24.2.1. Local variables and recursion.
Local variables are a useful tool for writing recursive code, but this practice generally involves a great deal of computational overhead and is definitely not recommended in a shell script.
Example 24-15. Recursion, using a local variable
# Does bash permit recursion?
# Well, yes, but...
# It's so slow that you gotta have rocks in your head to try it.
if [ -z "$1" ]
echo "Usage: `basename $0` number"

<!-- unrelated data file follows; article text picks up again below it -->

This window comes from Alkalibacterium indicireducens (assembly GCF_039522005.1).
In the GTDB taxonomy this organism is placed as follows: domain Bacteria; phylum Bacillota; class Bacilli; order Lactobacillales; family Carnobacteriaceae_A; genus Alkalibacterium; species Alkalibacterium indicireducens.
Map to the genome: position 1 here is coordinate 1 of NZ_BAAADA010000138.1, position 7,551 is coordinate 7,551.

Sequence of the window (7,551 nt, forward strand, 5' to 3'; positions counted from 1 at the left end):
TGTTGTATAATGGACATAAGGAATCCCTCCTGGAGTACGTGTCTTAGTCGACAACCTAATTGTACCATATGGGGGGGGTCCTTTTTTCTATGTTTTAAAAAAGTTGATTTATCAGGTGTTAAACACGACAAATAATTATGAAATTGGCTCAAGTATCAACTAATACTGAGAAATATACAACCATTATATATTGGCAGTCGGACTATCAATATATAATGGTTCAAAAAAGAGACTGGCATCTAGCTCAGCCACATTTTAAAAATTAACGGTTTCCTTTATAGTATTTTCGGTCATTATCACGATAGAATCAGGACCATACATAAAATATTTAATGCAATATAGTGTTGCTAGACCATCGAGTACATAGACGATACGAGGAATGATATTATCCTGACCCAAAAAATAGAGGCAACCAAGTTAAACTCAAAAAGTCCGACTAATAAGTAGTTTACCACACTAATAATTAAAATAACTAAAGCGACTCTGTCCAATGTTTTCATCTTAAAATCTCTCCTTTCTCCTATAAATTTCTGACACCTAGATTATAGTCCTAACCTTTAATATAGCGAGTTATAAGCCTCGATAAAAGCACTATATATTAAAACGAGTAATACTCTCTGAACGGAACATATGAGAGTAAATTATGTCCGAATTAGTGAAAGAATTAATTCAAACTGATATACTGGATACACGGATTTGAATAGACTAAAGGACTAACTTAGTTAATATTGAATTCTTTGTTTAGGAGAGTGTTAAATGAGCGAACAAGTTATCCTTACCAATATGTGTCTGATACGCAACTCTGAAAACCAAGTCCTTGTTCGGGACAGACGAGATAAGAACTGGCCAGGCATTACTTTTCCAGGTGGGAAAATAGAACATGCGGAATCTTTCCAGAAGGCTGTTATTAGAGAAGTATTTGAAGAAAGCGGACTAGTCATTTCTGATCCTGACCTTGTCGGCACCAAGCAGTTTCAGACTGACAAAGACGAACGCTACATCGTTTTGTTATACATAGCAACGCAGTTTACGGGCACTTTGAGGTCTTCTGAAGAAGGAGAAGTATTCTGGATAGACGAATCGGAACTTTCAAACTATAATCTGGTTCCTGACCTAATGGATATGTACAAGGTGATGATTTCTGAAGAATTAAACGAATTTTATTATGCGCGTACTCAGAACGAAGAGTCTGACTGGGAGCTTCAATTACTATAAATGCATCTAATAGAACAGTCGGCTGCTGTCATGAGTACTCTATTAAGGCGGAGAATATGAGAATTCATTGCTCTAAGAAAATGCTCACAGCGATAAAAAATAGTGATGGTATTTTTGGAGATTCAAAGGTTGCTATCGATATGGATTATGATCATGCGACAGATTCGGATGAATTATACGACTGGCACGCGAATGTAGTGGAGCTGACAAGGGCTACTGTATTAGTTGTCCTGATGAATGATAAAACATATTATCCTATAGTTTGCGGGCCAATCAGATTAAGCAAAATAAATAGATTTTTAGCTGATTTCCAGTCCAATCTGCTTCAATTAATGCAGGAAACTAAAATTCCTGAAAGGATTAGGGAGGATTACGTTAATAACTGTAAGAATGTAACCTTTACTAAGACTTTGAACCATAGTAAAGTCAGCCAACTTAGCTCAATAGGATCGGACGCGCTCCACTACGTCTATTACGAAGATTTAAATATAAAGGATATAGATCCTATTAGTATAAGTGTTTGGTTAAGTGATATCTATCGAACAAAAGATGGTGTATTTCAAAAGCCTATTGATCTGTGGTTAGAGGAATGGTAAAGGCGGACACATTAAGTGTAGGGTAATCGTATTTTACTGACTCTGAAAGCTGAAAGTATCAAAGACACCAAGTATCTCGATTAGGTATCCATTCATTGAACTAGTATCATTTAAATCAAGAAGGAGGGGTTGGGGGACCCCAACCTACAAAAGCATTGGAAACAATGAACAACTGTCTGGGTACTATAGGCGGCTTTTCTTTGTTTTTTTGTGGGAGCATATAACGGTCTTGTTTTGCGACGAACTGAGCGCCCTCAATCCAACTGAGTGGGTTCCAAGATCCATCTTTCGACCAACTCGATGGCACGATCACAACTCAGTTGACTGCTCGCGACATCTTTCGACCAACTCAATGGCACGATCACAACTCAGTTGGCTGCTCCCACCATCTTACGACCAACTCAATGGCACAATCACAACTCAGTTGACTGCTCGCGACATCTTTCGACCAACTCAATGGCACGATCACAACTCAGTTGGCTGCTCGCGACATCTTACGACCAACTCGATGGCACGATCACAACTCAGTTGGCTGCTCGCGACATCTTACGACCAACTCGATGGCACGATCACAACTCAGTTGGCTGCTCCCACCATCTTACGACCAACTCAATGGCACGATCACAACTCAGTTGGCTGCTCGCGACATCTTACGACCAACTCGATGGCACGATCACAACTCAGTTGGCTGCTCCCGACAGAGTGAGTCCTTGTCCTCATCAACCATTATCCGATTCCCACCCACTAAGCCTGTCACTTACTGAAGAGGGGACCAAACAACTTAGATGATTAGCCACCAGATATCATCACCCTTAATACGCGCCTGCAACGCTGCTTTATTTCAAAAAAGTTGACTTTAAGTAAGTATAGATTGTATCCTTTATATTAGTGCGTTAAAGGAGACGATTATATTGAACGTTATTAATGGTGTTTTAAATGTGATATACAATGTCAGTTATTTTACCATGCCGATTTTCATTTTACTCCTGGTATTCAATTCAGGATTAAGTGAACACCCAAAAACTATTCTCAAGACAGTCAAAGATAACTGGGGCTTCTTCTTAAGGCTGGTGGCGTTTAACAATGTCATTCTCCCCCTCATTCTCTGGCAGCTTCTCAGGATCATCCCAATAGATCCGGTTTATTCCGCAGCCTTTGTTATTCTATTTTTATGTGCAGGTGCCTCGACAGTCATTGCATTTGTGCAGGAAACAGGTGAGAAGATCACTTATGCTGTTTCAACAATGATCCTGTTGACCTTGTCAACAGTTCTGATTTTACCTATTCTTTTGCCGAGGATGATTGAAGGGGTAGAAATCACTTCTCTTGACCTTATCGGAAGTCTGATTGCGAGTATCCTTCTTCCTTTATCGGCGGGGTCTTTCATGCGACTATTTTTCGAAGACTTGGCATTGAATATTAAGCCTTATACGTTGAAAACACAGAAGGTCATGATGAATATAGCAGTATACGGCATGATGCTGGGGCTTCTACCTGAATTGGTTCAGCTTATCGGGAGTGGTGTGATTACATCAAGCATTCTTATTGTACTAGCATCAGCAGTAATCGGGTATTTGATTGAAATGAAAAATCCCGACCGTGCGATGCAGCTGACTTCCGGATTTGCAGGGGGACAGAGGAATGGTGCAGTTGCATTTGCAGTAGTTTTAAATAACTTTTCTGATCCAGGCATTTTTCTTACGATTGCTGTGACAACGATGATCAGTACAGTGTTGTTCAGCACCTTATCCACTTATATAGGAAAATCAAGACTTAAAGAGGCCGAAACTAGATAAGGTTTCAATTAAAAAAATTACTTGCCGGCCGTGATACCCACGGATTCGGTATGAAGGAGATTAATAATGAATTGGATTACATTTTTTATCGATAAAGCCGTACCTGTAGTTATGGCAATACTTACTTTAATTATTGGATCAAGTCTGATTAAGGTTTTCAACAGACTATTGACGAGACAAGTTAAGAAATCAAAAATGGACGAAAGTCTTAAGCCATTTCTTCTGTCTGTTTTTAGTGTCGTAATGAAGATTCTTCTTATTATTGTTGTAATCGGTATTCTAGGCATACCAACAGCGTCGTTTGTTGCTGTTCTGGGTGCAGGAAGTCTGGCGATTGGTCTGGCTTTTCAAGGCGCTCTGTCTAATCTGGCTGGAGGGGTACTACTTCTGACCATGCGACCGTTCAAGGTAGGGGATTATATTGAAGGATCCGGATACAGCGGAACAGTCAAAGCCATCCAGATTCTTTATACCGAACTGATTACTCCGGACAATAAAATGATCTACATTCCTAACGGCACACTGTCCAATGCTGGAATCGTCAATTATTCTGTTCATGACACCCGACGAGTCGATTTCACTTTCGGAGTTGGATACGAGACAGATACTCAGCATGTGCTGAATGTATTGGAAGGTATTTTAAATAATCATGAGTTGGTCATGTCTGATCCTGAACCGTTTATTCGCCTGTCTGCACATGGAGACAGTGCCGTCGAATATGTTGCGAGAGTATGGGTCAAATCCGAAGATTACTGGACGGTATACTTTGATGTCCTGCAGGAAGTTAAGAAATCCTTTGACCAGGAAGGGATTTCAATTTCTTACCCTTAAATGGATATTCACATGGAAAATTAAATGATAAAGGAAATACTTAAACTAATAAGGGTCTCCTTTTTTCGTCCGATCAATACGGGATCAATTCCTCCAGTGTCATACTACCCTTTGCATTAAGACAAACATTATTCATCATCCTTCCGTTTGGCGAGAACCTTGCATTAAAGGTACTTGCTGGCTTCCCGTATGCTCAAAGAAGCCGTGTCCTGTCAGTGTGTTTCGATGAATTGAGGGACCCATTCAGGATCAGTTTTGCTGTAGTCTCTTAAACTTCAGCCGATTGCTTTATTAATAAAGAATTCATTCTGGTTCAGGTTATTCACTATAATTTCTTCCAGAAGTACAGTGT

if [ "$1" -gt $MAX_ARG ]
echo "Out of range ($MAX_ARG is maximum)."
# Let's get real now.
# If you want greater range than this,
#+ rewrite it in a Real Programming Language.
# Variable "number" must be declared as local,
#+ otherwise this doesn't work.
if [ "$number" -eq 0 ]
factorial=1 # Factorial of 0 = 1.
let "decrnum = number - 1"
fact $decrnum # Recursive function call (the function calls itself).
let "factorial = $number * $?"
echo "Factorial of $1 is $?."
Also see Example A-15 for an example of recursion in a script. Be aware that recursion is resource-intensive and executes slowly, and is therefore generally not appropriate in a script.